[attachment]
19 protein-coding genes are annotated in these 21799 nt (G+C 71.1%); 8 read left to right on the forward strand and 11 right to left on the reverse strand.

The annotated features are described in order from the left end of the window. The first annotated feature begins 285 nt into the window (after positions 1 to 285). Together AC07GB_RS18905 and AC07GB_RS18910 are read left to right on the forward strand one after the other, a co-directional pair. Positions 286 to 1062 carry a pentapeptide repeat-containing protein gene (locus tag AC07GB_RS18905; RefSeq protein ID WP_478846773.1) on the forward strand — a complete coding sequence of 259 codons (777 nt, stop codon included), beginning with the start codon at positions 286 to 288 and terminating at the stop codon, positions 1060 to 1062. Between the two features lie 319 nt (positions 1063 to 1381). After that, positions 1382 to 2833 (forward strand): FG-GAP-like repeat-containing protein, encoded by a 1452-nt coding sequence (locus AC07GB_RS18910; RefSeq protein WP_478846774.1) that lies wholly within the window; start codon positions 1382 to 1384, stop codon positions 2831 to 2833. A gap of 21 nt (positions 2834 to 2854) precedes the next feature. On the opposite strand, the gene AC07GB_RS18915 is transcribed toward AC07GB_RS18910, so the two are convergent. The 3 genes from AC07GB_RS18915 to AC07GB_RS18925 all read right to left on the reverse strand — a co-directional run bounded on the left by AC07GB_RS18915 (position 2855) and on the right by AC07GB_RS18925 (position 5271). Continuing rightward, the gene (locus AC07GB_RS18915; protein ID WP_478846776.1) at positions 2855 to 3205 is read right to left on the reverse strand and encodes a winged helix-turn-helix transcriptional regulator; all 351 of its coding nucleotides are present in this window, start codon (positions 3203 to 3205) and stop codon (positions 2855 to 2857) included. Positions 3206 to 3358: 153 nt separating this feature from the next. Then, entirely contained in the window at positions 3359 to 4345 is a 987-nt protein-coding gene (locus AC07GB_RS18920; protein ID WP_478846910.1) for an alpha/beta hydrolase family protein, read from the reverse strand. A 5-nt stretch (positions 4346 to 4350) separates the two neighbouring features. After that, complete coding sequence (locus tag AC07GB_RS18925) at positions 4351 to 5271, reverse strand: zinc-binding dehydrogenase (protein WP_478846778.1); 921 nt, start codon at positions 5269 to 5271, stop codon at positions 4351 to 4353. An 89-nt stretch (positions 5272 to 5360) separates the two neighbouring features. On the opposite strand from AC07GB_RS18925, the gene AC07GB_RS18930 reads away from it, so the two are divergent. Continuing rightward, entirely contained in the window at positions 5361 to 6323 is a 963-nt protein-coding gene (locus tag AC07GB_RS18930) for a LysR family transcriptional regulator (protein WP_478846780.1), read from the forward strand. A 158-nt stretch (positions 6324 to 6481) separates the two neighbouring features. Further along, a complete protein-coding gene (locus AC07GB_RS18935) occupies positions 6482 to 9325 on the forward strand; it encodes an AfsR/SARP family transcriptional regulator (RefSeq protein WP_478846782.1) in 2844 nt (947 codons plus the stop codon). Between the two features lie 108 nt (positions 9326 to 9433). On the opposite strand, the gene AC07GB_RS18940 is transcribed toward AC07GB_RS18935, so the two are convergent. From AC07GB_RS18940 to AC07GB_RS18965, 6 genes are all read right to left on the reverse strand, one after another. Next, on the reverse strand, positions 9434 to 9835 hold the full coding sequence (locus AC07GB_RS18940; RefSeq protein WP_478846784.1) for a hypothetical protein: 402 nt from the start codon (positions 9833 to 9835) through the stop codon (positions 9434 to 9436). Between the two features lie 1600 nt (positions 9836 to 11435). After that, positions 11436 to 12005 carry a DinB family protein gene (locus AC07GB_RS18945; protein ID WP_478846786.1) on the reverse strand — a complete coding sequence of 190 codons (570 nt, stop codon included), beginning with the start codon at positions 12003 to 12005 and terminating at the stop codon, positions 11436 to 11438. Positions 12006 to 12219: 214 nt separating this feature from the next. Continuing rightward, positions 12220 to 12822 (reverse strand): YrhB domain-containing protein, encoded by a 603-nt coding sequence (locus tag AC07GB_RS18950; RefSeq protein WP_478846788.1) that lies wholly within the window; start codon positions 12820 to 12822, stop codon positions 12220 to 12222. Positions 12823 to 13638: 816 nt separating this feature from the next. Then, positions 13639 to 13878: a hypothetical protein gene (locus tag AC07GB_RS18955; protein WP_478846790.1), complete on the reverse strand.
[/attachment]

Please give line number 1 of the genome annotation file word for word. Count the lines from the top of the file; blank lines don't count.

19 protein-coding genes are annotated in these 21799 nt (G+C 71.1%); 8 read left to right on the forward strand and 11 right to left on the reverse strand.